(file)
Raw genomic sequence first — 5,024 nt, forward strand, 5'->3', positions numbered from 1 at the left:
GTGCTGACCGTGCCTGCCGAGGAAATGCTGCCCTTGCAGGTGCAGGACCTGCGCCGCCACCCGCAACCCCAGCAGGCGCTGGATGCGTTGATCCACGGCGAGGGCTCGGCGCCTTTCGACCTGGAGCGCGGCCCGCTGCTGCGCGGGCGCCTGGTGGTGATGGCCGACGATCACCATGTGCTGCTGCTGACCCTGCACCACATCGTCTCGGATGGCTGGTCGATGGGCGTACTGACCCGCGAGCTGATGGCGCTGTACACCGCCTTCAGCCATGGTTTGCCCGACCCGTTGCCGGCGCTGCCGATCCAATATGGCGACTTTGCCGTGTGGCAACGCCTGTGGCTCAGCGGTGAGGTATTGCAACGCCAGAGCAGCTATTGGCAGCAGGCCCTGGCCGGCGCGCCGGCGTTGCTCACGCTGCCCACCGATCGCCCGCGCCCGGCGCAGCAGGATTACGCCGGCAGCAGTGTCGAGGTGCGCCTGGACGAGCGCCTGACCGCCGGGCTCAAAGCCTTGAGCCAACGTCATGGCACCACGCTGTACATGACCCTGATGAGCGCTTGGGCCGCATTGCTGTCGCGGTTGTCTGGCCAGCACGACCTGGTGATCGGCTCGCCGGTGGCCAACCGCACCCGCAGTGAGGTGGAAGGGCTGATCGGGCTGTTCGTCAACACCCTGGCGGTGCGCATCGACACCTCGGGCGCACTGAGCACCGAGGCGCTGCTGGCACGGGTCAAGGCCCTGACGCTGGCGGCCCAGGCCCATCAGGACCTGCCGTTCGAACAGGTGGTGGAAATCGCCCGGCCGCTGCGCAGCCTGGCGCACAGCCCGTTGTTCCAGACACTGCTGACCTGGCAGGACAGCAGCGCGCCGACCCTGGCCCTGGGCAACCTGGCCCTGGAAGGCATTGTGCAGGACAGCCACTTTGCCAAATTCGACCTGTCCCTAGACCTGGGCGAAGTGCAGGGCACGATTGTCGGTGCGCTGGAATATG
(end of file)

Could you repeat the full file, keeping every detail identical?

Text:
Raw genomic sequence first — 5,024 nt, forward strand, 5'->3', positions numbered from 1 at the left:
GTGCTGACCGTGCCTGCCGAGGAAATGCTGCCCTTGCAGGTGCAGGACCTGCGCCGCCACCCGCAACCCCAGCAGGCGCTGGATGCGTTGATCCACGGCGAGGGCTCGGCGCCTTTCGACCTGGAGCGCGGCCCGCTGCTGCGCGGGCGCCTGGTGGTGATGGCCGACGATCACCATGTGCTGCTGCTGACCCTGCACCACATCGTCTCGGATGGCTGGTCGATGGGCGTACTGACCCGCGAGCTGATGGCGCTGTACACCGCCTTCAGCCATGGTTTGCCCGACCCGTTGCCGGCGCTGCCGATCCAATATGGCGACTTTGCCGTGTGGCAACGCCTGTGGCTCAGCGGTGAGGTATTGCAACGCCAGAGCAGCTATTGGCAGCAGGCCCTGGCCGGCGCGCCGGCGTTGCTCACGCTGCCCACCGATCGCCCGCGCCCGGCGCAGCAGGATTACGCCGGCAGCAGTGTCGAGGTGCGCCTGGACGAGCGCCTGACCGCCGGGCTCAAAGCCTTGAGCCAACGTCATGGCACCACGCTGTACATGACCCTGATGAGCGCTTGGGCCGCATTGCTGTCGCGGTTGTCTGGCCAGCACGACCTGGTGATCGGCTCGCCGGTGGCCAACCGCACCCGCAGTGAGGTGGAAGGGCTGATCGGGCTGTTCGTCAACACCCTGGCGGTGCGCATCGACACCTCGGGCGCACTGAGCACCGAGGCGCTGCTGGCACGGGTCAAGGCCCTGACGCTGGCGGCCCAGGCCCATCAGGACCTGCCGTTCGAACAGGTGGTGGAAATCGCCCGGCCGCTGCGCAGCCTGGCGCACAGCCCGTTGTTCCAGACACTGCTGACCTGGCAGGACAGCAGCGCGCCGACCCTGGCCCTGGGCAACCTGGCCCTGGAAGGCATTGTGCAGGACAGCCACTTTGCCAAATTCGACCTGTCCCTAGACCTGGGCGAAGTGCAGGGCACGATTGTCGGTGCGCTGGAATATG